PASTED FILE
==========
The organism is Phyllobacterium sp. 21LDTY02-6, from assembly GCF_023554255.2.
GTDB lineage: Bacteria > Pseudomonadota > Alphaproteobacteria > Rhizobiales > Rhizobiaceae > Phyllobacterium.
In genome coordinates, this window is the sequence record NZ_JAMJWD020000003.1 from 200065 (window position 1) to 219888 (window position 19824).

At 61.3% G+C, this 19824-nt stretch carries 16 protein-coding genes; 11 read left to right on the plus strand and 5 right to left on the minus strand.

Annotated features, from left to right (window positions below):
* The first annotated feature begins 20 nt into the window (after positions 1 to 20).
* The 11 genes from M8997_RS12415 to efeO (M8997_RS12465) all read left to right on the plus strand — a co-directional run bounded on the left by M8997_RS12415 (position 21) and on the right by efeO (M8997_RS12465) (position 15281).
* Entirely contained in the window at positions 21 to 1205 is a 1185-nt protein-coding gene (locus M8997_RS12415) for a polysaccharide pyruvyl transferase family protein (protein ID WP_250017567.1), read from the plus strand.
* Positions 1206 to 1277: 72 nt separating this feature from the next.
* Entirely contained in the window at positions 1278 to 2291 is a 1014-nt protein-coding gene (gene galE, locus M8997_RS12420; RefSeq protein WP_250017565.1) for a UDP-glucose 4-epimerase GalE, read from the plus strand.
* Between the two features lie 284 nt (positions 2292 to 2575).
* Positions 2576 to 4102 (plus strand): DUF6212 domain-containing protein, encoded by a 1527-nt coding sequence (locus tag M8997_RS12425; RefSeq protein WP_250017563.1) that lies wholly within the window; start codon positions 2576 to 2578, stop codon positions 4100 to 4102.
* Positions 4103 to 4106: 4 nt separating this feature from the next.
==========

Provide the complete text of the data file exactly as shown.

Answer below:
The organism is Phyllobacterium sp. 21LDTY02-6, from assembly GCF_023554255.2.
GTDB lineage: Bacteria > Pseudomonadota > Alphaproteobacteria > Rhizobiales > Rhizobiaceae > Phyllobacterium.
In genome coordinates, this window is the sequence record NZ_JAMJWD020000003.1 from 200065 (window position 1) to 219888 (window position 19824).

At 61.3% G+C, this 19824-nt stretch carries 16 protein-coding genes; 11 read left to right on the plus strand and 5 right to left on the minus strand.

Annotated features, from left to right (window positions below):
* The first annotated feature begins 20 nt into the window (after positions 1 to 20).
* The 11 genes from M8997_RS12415 to efeO (M8997_RS12465) all read left to right on the plus strand — a co-directional run bounded on the left by M8997_RS12415 (position 21) and on the right by efeO (M8997_RS12465) (position 15281).
* Entirely contained in the window at positions 21 to 1205 is a 1185-nt protein-coding gene (locus M8997_RS12415) for a polysaccharide pyruvyl transferase family protein (protein ID WP_250017567.1), read from the plus strand.
* Positions 1206 to 1277: 72 nt separating this feature from the next.
* Entirely contained in the window at positions 1278 to 2291 is a 1014-nt protein-coding gene (gene galE, locus M8997_RS12420; RefSeq protein WP_250017565.1) for a UDP-glucose 4-epimerase GalE, read from the plus strand.
* Between the two features lie 284 nt (positions 2292 to 2575).
* Positions 2576 to 4102 (plus strand): DUF6212 domain-containing protein, encoded by a 1527-nt coding sequence (locus tag M8997_RS12425; RefSeq protein WP_250017563.1) that lies wholly within the window; start codon positions 2576 to 2578, stop codon positions 4100 to 4102.
* Positions 4103 to 4106: 4 nt separating this feature from the next.